Daguerre, Henry Fox Talbot, Nadar, Roger Fenton, Lewis Carroll, Eadweard Muybridge, Alfred Stieglitz, Atget, Baron de Meyer, Edward Steichen, August Sander, Edward Weston, Paul Strand, Weegee, Man Ray, Kertész, Blumenfeld, Cartier-Bresson, Brassaï, Bill Brandt, Helmut Newton, Richard Avedon, Robert Frank, Irving Penn, Joel Meyerovitz, Francis Giacobetti. In principle, all these men have nothing in common, except that they are inventors of images, and that they all have the same occupation: “freezing life for an instant to enclose it in an image.” And what a beautiful way of living it is to watch women, men, and little children moving inside a small rectangle. Formerly, there were two Pirelli calendars, as well as the visual bible of great photographers, and several hundred award-winning exhibitions. In 1992, Francis Giacobetti offered photography a first-class introduction into the Grand Palais, for the Salon des Artistes Français, created by Colbert in 1663 according to the wish of King Louis XIV. He shared the podium with Camille Claudel for sculpture, Edouard Detaille for painting, Dunoyer de Segonzac for engraving, and Roland Schweitzer for architecture. In 1993, he was chosen by the building department of the Grand Louvre, along with artists César, Buren, and Jean-Pierre Reynaud, to introduce contemporary art in the museum of museums. Twenty-four of his pictures are still hanging in the former office of the Ministry of Finance, in the Richelieu wing of the Louvre.


Lucie Bremeault

After spending her childhood in Brittany, always a camera in her hands, Lucie arrives in Paris and quickly dedicate herself to professional photography. Altough she began by photographing Paris and its monuments, she quickly discovers the universe of studio. Worshiper of perfection and flawless images, she decides to devote herself to the picture of beauty.


Solitudes et autres étrangetés, Eric Bénier-Bürckel


Born in 1971 in Paris, Eric Bénier–Bürckel is professor of philosophy and writer.
He began his photographic work in 2013.
His research, on the bottom as on the form, tends to put the representation in question or even create discomfort in representation. It is turned primarily towards experimentation.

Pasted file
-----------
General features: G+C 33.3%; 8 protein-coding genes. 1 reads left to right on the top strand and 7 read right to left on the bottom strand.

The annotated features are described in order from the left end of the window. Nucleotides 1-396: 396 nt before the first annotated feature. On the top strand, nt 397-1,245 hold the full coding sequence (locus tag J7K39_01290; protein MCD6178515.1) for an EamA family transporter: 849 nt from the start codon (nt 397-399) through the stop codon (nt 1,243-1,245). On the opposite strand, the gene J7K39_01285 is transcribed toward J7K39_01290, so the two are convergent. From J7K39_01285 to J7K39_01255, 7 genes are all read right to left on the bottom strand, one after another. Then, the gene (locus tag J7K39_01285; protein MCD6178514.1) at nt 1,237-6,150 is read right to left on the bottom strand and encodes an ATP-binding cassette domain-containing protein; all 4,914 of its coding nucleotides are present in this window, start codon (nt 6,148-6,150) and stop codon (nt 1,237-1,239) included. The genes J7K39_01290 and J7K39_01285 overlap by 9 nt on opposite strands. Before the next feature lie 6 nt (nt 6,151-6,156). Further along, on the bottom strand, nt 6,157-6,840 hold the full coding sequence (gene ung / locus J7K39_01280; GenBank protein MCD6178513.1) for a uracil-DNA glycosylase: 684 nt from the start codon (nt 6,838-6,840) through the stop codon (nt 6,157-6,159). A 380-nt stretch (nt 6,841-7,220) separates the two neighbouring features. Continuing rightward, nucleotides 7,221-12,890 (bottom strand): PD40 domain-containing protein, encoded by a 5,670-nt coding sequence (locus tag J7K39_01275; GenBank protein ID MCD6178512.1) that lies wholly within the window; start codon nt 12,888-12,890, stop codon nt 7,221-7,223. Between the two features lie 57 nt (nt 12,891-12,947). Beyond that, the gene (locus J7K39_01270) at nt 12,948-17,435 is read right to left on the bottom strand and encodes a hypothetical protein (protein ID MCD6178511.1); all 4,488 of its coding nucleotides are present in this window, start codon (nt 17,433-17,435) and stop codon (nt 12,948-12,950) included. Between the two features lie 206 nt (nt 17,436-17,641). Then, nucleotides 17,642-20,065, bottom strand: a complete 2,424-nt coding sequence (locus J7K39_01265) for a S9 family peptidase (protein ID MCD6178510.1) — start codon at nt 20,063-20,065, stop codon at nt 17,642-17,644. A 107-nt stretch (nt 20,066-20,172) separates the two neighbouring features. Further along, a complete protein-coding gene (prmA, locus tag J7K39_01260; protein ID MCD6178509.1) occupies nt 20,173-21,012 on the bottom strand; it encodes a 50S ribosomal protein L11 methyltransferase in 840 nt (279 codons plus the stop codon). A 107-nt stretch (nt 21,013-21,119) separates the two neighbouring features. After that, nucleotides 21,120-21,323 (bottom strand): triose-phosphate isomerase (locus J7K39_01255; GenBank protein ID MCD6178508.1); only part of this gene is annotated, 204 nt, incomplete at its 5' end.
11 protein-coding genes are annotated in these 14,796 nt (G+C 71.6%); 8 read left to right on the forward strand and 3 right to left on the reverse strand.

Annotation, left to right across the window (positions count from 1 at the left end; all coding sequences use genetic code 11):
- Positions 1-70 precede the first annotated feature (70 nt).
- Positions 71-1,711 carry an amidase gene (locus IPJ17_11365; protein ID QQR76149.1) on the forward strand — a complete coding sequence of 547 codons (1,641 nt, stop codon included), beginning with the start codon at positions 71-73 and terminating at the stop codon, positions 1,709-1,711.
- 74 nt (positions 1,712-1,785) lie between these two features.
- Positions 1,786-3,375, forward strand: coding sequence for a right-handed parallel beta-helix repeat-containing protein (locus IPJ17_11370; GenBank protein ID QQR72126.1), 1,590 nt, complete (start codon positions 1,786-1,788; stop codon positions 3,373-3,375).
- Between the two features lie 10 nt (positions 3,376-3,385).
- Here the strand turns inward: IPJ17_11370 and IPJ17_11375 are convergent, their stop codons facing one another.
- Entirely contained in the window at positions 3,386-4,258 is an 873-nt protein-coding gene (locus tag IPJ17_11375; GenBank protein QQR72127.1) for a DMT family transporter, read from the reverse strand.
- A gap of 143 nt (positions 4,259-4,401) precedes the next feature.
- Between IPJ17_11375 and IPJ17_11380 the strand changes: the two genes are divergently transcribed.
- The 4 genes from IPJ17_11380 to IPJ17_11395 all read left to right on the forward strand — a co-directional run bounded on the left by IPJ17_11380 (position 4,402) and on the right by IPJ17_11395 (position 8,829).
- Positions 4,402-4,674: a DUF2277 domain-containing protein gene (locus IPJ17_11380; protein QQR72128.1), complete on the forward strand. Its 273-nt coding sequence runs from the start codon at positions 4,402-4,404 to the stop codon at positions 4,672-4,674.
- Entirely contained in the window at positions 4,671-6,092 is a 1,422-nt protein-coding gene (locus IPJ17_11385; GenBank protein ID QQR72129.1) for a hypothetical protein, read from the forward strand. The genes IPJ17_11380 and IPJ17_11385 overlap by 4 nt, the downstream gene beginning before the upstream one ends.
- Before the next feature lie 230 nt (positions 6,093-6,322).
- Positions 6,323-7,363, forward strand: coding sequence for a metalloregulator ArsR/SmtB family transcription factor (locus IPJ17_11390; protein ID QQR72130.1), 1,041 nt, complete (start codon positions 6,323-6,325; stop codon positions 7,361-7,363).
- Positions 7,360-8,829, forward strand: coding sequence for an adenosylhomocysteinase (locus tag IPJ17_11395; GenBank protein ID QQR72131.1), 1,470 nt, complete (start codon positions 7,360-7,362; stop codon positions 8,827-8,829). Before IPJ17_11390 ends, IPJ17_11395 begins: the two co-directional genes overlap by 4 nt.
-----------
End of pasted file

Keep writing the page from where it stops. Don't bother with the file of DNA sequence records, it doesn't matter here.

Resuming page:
Thierry Bansront


French photographer, since january 2014, living in Uzes in the south of France.

I am primarily a portrait painter, lover of faces and emotions that can restore a look, an expression of body movement.
I have a preference for rendering homage to the painting of the neoclassical period. the set of lights and colors that highlight the natural beauty of the models.
A style that tries to get away from the dictates of modern representation of women to return to ue some form of grace and gentleness.

I also love fashion photography allows me to working in a more modern way

Xavier Rey



Aurore Valade

Aurore Valade is a french photographer born in 1981. She creates images that play with the iconic register of scenography. In these elaborate stagings, we are often confronted with clichés, meaningful reflections of a social, economic or cultural situation in contemporary life.



Christophe Huet

French retoucher Christophe Huet is a true photoshop Master! His work is fascinating. He is the one who creates the famous advertising for Playstation, but also some for Nike, Motorola, Surfrider Foundation….

Elene Usdin


“I was terrified of my dolls when I was little. I used to think they came alive at night, that they’d open their eyes and come at me. I used to have nightmares,” says French photographer Elene Usdin of the time she and her family lived in Quebec.